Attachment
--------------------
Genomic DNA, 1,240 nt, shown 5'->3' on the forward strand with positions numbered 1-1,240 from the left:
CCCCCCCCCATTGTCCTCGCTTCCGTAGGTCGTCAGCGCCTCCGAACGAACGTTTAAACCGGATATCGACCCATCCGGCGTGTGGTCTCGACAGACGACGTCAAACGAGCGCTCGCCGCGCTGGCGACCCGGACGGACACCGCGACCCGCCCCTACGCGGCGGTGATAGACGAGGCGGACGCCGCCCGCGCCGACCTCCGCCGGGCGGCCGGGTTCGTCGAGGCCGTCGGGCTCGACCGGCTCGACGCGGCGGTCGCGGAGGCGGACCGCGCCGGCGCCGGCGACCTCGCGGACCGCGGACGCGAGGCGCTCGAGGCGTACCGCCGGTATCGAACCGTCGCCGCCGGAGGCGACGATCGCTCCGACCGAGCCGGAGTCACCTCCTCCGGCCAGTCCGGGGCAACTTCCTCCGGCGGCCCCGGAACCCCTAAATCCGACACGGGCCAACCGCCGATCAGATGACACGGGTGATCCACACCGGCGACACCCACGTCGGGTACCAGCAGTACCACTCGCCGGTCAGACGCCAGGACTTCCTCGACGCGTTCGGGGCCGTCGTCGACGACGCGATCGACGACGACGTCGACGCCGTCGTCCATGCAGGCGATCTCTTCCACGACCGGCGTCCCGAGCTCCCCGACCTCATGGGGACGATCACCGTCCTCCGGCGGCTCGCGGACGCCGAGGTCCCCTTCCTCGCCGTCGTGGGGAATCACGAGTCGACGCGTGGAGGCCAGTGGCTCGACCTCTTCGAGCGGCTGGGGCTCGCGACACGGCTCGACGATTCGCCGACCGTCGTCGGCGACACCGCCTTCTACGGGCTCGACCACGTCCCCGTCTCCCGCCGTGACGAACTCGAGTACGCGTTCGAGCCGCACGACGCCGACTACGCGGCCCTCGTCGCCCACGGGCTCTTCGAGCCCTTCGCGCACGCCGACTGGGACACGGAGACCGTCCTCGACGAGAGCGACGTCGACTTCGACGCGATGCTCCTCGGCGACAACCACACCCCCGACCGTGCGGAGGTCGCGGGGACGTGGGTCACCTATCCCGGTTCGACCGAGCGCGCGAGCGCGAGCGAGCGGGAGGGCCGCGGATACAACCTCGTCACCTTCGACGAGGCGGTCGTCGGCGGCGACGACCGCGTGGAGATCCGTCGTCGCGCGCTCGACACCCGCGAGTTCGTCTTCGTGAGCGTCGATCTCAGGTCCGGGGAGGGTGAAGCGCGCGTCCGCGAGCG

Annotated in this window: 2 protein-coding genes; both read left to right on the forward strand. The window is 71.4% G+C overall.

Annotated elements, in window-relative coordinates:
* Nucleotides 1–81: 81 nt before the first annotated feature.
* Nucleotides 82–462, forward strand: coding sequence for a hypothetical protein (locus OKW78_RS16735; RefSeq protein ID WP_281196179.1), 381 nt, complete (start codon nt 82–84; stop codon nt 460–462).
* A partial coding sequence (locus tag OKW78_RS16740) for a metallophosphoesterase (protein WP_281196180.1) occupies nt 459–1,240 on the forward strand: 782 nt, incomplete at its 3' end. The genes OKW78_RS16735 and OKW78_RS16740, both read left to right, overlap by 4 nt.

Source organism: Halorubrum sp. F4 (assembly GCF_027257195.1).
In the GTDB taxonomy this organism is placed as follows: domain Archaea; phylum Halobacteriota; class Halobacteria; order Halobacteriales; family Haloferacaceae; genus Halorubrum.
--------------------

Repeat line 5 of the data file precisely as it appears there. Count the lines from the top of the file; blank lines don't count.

* Nucleotides 1–81: 81 nt before the first annotated feature.